Swept to power as the previous Central African regime crumbled, the rebel-turned-president Michel Djotodia now stands accused less than a year later of letting his country slide into chaos and bloodshed.
Djotodia was summoned to the Chadian capital on Thursday for a summit of African leaders set to confront his failure to stem the sectarian violence tearing apart his resource-rich, impoverished nation.
The Central African leader was carried to power as the first Muslim leader of the overwhelmingly Christian country in a March 24 coup that unleashed the deadly unrest.
Leading a rebel coalition named Seleka into Bangui he seized the presidential palace from President Francois Bozize, who fled after 10 years in power, and proclaimed himself president.
A few weeks later Djotodia was voted in as president by a national transition council to provide a veneer of respectability. He appeared to take international concerns on board and pledged to hold free elections within 18 months.
He promised the government would be independent of religious influences and would respect the nation's various ethnic groups and faiths.
“I hope that those who cheer me today will do so when I stand down - instead of throwing stones,” he said after taking office.
But things quickly started to sour - as early as his swearing in in August as it emerged he was wearing bogus army decorations, bought from crooks for nearly a million euros.
Djotodia officially disbanded his rebel movement, but proved unable to keep the fighters in check.
Instead the rebels went on killing, raping and pillaging, prompting Christians to form vigilante groups in response and sparking a deadly cycle of revenge attacks in a country where up until then, Muslims and Christians have managed to live peacefully.
More than 1 000 people have been killed in the past month alone and nearly a million have been displaced since the coup.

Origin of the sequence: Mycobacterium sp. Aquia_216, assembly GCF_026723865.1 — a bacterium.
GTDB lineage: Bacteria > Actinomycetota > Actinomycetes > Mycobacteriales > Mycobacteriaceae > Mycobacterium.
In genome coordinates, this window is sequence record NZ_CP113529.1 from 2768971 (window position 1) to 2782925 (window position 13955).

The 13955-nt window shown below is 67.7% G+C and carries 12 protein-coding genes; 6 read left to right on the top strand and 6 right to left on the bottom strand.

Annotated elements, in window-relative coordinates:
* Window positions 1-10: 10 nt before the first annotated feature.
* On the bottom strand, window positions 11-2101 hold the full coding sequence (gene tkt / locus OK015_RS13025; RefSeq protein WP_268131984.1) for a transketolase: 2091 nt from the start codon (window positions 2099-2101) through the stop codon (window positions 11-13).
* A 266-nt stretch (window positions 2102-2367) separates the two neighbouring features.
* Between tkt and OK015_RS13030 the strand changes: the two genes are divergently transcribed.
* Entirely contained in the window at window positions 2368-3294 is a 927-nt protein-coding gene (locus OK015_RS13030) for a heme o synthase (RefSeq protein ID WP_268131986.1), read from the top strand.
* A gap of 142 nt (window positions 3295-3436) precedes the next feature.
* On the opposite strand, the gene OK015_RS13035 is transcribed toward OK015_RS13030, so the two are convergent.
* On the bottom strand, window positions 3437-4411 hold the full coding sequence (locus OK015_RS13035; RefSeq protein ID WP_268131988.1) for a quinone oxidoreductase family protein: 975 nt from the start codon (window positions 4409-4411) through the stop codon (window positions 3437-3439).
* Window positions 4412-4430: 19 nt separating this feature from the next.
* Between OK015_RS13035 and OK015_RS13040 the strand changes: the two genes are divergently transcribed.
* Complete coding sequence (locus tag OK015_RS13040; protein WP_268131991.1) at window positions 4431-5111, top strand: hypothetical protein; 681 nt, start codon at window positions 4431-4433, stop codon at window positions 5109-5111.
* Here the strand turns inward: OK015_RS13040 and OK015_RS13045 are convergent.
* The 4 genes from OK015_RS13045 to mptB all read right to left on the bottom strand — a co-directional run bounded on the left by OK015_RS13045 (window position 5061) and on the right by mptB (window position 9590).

The descent into chaos cost him the confidence of the international community.
But Djotodia himself has confessed to having little taste for high office - in an astonishing admission to a group of political leaders in November.
“I want things to improve, and quickly, so that I can leave. I do not want to stay in power - I am going to leave.”
“You get to sleep - but we never sleep,” he said. “Why hold on to something that stops you from sleeping. Sometimes you can't even think of your wife!”.
Michel Am-Nondroko Djotodia was born in 1949 in the northeastern Vakaga region, near the borders with Chad and Sudan, but his precise date of birth is unknown and details of his childhood are sketchy.
The enigmatic strongman lived abroad for many years, notably 14 years in the former Soviet Union, and worked as a Central African civil servant before passing into the rebel camp.
Djotodia served in the planning ministry before going to the foreign ministry, where he was named consul to neighbouring South Sudan, then an insurgent part of Sudan before independence.
In 2005, Djotodia joined the rebellion against Bozize, an army general who seized power in a 2003 coup.
He was a founding member of the Union of Democratic Forces for Unity (UFDR) rebel grouping.
A former rebel comrade describes him as “determined”, and true to his word.
“That quality can also be a flaw: he can be rigid, and does not take well to being contradicted when he has made his mind up,” he said.
Two years later, Djotodia went to Benin to join forces with another Central African rebel leader, Abakar Sabone of the Movement of Centrafrican Liberators for Justice (MLCJ).
Arrested by the Benin authorities at the behest of Bozize's regime, he spent several weeks in jail.
While abroad, Djotodia lost control of the UFDR but upon his return in 2011 and 2012 he succeeded in rallying former supporters and helped found Seleka.
Less than a year on he was named president of the Central African Republic - only to preside over a new descent into violence in the chronically volatile country. - Sapa-AFP